Would you like to be notified via email when WOLF STREET publishes a new article? Sign up here.

  66 comments for “Streets and Plazas in Barcelona Still Eerily Quiet as Covid-Chaos Upends Tourism

  1. JoAnn Leichliter says:

    On the other hand, didn’t I hear a while back that the local residents disliked all of those tourists? Win some, lose some…

    • robt says:

      Est modus in rebus. Too much or too little is not desired.
      The normal remedy for too many tourists is too many tourists, or as Yogi Berra may have said: Nobody goes there any more because it’s too crowded.

  2. MiTurn says:

    Stunning. A perfect storm.

    And if there’s a second wave in the fall…

    My heart goes to the locals who have seen their livelihoods disappear.

    • Sit23 says:

      I live in a tourist town. A lot of people are quite pleased with the total absence of foreign visitors due to our government’s reaction to Covid-19. If foreign owned hotels and restaurants go broke, we don’t actually care. If their foreign employees, here on temporary work visas have to go home, we don’t care. If the usual suspects who own most of the big tourist businesses aren’t doing so well, we don’t care. Less money and more spare time is not so bad!

      • carnifex says:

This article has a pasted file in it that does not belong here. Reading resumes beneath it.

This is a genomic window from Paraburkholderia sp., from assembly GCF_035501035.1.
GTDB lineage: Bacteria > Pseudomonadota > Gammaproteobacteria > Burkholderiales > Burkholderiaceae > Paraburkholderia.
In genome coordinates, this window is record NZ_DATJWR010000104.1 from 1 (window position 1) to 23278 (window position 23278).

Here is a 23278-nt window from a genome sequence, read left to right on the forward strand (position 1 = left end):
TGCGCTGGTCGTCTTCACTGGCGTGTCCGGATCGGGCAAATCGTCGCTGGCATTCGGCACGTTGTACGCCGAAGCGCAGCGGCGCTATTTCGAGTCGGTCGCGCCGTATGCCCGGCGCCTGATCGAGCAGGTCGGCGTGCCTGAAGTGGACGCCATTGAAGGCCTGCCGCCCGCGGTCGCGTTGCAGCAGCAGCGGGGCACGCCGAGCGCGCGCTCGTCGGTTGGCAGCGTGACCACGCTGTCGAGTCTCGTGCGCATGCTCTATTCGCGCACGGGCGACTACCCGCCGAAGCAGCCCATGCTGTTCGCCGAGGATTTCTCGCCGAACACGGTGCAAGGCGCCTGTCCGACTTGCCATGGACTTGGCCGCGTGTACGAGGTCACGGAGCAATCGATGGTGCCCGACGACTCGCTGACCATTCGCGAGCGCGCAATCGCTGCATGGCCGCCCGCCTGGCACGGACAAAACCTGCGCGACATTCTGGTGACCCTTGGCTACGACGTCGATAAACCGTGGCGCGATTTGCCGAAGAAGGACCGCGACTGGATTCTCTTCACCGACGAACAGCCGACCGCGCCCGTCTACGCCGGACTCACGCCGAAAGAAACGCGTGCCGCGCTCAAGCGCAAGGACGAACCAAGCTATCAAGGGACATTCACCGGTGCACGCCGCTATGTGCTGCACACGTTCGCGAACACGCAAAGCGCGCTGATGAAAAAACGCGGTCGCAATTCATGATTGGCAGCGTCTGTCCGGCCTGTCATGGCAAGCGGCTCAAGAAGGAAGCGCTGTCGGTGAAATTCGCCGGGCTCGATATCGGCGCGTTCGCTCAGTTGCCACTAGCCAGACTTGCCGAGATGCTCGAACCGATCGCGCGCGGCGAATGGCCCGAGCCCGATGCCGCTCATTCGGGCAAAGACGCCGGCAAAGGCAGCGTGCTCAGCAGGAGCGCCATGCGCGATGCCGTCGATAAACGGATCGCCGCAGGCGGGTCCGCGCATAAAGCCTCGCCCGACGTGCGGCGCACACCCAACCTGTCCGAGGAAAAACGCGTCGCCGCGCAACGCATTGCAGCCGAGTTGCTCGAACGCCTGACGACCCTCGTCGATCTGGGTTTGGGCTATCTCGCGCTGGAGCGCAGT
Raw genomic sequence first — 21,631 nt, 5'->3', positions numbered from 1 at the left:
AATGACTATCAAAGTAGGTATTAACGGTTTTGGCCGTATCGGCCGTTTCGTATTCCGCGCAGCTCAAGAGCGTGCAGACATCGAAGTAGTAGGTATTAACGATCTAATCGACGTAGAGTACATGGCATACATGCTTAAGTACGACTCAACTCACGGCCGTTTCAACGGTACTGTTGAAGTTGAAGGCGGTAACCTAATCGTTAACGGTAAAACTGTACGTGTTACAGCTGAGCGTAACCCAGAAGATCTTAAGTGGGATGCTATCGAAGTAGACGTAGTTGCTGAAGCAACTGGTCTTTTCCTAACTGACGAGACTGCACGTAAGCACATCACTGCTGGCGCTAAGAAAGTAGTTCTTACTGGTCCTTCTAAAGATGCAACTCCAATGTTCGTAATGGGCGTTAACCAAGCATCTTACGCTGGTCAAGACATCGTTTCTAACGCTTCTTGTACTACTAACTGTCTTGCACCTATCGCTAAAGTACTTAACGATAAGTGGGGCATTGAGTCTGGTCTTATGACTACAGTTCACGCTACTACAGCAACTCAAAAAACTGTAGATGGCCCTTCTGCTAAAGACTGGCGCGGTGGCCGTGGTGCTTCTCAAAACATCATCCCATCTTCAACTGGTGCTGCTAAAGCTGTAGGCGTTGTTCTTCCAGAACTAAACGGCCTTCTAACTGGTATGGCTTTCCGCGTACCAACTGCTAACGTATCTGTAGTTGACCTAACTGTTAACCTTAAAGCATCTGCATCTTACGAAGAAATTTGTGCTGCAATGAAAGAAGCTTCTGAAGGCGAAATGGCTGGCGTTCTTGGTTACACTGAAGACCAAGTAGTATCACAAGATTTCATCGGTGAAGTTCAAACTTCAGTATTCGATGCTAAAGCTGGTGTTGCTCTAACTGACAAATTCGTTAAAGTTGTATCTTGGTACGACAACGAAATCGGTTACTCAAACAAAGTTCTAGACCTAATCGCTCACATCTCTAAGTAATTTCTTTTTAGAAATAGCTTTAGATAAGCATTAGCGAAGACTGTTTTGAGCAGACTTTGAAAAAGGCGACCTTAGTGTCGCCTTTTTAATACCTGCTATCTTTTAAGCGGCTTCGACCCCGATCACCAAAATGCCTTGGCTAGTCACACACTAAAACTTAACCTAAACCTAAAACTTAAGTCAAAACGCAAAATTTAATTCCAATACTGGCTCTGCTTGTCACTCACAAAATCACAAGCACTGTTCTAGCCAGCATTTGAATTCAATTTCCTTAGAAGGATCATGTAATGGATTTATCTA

I have never read such an absurd answer in my life. Tourism, although managed by foreigners, has an “induced”, that is, a set of related activities in which the country’s economy participates. The restaurant or hotel run by foreigners pays taxes in your country, buys materials and food in your country, makes people from your country work. Economic ignorance is the greatest evil of all time, incurable.

  3. Les Francis says:

    In other locations such as the antipodes, former tour economy workers who are being handsomely compensated by the federal government are rejoicing at the sight of no foreign tourists interrupting their local environment.

  4. Paulo says:

    Wow, glad you got out for an evening and for supper with friends.

    The threat and fear of Covid is palpable, and only disregarded by absolute fools. Hopefully, some more high profile politicians who tout unsafe practices will become infected and serve as a cautionary tale.

    My sister in law is a manager at a large grocery store in Courtenay, BC (Vancouver Island). Just over a week ago customers confronted some tourists from Florida (for chrissakes) in the parking lot. They were supposedly headed to Alaska, apparently hundreds of miles off route with a ferry ride to boot. Calls were made, and it took about 10 minutes for 4 RCMP to arrive and take them away. This is happening over and over in Canada. Meanwhile, campsites are full with local vacationers and while we have almost no new cases of Covid per day (maybe 10 for a population of 5 million), our Provincial Health Officer has laid down the warning, if there are any increases we will go back to restricted travel and more restrictions in general.

    It is just the way it has to be. As Dr Bonnie Henry says, “It isn’t forever, it is just for now”.